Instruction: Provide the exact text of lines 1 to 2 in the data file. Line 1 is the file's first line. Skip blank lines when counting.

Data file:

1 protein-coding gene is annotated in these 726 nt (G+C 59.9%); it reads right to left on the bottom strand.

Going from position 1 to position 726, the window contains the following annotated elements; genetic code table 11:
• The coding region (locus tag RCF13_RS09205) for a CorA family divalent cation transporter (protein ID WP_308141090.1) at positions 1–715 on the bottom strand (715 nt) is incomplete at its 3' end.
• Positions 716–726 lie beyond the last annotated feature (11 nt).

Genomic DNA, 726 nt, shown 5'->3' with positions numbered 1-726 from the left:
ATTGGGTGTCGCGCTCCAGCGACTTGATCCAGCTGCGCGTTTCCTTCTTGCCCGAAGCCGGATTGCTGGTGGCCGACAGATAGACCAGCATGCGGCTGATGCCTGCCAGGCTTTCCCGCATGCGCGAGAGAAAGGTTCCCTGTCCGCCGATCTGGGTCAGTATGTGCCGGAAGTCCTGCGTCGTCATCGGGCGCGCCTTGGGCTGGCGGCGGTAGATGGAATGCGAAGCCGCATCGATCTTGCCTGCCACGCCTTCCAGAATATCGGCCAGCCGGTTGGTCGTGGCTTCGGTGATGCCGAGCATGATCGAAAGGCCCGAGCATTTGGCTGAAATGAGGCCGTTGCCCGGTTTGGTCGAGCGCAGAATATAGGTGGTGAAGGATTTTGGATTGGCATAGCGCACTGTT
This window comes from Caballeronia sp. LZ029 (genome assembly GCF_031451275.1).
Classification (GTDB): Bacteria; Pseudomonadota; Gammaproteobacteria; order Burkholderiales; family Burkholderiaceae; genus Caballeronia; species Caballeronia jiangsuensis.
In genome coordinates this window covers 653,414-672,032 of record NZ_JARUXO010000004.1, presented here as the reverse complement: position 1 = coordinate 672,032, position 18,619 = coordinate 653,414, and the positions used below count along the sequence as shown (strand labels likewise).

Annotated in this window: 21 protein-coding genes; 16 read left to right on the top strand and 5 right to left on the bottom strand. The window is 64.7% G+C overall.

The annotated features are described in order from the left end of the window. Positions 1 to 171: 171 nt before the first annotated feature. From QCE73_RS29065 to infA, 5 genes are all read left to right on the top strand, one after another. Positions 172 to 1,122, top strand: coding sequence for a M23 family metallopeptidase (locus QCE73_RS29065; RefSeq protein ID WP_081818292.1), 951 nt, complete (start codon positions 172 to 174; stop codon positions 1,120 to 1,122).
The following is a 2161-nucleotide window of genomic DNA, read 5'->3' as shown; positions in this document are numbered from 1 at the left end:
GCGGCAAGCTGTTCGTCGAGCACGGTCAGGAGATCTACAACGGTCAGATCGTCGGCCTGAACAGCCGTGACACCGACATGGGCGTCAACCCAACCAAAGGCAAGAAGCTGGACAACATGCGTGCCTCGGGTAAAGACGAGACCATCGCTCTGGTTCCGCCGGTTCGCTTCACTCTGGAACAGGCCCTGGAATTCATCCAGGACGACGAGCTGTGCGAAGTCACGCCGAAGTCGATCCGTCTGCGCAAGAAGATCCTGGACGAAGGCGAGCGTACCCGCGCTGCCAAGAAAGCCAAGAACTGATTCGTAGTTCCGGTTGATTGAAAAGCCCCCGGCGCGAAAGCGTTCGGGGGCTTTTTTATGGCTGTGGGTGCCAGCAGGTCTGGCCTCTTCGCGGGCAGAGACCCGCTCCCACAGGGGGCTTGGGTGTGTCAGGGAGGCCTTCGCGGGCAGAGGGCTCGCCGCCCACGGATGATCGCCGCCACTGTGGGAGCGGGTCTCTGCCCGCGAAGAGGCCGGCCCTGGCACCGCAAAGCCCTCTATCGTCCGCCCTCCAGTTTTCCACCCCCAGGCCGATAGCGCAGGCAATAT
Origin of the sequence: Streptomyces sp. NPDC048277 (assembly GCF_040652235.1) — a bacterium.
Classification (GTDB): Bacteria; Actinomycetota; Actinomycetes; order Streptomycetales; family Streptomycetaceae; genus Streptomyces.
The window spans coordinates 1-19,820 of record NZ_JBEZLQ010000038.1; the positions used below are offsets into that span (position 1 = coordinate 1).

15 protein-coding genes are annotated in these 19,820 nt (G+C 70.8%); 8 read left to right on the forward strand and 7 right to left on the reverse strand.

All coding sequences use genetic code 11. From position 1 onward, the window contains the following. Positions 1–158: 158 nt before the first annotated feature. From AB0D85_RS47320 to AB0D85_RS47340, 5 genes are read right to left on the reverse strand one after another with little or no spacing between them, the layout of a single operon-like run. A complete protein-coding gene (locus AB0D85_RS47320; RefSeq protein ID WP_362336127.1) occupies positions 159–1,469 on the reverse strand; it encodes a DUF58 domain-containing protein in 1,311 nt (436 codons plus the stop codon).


1 protein-coding gene is annotated in these 726 nt (G+C 59.9%); it reads right to left on the bottom strand.

Going from position 1 to position 726, the window contains the following annotated elements; genetic code table 11: